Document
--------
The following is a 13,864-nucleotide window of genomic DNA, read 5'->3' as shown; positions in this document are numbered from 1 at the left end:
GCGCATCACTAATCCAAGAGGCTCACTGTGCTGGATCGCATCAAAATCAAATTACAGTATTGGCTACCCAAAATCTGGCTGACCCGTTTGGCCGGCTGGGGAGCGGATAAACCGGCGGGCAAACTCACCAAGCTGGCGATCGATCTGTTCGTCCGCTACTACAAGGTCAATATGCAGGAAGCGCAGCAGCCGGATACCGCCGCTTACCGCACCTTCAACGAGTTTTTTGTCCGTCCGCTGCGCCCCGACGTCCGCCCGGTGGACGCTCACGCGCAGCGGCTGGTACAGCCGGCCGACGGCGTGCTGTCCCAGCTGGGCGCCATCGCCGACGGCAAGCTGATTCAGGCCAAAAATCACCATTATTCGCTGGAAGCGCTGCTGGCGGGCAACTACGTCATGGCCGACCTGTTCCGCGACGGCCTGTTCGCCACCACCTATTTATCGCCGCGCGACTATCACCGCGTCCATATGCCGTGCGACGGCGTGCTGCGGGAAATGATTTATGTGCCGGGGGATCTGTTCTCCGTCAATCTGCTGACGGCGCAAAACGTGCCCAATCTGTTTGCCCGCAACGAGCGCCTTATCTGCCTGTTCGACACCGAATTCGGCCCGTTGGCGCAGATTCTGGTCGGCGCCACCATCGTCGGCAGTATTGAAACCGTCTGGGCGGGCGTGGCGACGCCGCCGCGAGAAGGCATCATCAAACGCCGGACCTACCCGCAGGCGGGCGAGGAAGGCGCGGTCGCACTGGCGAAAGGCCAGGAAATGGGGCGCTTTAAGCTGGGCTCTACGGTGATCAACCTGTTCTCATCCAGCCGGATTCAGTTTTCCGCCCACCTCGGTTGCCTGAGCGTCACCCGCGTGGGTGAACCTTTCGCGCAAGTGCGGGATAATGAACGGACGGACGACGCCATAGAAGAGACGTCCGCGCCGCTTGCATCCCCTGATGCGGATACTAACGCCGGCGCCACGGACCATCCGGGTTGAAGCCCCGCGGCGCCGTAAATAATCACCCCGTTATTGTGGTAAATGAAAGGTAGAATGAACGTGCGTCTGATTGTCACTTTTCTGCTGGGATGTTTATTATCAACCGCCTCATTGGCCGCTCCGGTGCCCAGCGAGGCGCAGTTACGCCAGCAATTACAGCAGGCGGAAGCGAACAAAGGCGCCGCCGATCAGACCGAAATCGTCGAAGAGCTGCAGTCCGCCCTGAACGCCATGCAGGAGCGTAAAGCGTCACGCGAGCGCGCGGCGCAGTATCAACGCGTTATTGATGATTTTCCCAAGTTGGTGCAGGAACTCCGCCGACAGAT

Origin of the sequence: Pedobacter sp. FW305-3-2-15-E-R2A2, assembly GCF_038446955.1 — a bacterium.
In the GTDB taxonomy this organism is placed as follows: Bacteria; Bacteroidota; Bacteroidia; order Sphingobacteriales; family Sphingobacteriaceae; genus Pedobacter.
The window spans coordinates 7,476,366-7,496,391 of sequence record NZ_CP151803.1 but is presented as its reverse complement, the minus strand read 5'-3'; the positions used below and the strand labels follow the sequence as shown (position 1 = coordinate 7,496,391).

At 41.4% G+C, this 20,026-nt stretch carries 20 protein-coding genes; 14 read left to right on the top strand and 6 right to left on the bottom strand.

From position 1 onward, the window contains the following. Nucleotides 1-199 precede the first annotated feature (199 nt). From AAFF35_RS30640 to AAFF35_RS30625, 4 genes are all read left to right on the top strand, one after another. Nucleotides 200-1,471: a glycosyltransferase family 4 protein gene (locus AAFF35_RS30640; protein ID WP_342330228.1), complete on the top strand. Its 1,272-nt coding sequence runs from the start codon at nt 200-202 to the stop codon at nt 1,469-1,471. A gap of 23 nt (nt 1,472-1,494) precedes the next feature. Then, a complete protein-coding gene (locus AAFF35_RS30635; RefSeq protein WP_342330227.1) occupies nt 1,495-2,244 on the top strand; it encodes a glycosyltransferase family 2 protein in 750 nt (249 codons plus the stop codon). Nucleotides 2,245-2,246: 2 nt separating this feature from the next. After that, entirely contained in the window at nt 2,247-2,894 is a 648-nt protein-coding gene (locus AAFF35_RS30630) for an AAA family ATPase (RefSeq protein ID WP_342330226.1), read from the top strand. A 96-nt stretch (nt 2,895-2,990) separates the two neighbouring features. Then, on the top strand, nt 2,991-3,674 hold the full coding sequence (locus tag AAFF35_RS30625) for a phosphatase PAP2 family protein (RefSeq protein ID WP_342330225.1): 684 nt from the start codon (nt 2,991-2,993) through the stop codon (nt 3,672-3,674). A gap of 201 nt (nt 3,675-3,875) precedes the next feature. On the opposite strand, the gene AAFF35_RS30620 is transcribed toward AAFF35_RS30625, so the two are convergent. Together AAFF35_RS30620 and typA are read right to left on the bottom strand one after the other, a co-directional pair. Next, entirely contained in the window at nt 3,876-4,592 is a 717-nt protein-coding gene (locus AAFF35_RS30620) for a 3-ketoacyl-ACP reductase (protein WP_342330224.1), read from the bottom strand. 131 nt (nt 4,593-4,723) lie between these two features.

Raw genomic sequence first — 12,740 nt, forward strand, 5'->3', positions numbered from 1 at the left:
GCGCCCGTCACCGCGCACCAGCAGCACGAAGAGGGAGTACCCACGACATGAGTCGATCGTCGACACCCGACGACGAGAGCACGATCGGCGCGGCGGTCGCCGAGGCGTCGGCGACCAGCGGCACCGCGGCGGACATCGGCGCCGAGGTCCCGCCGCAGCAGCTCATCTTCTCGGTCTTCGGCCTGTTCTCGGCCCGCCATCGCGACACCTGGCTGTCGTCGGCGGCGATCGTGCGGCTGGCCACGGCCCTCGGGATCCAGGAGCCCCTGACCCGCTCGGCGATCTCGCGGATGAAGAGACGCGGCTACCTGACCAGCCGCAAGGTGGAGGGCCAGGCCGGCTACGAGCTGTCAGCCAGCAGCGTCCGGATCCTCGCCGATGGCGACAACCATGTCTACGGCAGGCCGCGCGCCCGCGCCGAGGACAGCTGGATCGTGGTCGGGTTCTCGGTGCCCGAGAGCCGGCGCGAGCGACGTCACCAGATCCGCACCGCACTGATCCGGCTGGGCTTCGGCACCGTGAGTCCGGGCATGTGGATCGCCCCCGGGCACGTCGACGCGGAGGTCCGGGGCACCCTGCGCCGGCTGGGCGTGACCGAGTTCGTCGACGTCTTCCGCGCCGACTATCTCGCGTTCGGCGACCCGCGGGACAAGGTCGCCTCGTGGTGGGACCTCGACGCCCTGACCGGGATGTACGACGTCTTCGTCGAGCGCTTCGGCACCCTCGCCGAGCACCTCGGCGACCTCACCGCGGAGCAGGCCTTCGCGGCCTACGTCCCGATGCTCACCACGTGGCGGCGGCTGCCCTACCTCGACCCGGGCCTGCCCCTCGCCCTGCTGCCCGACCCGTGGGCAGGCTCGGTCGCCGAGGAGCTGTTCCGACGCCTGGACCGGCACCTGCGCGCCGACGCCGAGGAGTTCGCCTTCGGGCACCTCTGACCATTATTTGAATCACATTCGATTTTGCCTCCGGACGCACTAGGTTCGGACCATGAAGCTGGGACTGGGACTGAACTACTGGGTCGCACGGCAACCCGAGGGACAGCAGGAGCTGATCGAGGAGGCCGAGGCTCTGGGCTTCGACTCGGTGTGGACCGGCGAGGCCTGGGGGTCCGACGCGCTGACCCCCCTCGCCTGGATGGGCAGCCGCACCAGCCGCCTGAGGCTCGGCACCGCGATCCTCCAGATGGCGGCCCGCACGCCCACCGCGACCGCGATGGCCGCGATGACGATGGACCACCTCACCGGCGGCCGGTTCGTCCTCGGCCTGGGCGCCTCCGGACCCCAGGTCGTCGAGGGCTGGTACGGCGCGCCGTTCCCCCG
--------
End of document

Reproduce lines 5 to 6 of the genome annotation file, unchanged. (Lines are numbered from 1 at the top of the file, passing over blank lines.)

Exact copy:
The window spans coordinates 7,476,366-7,496,391 of sequence record NZ_CP151803.1 but is presented as its reverse complement, the minus strand read 5'-3'; the positions used below and the strand labels follow the sequence as shown (position 1 = coordinate 7,496,391).

At 41.4% G+C, this 20,026-nt stretch carries 20 protein-coding genes; 14 read left to right on the top strand and 6 right to left on the bottom strand.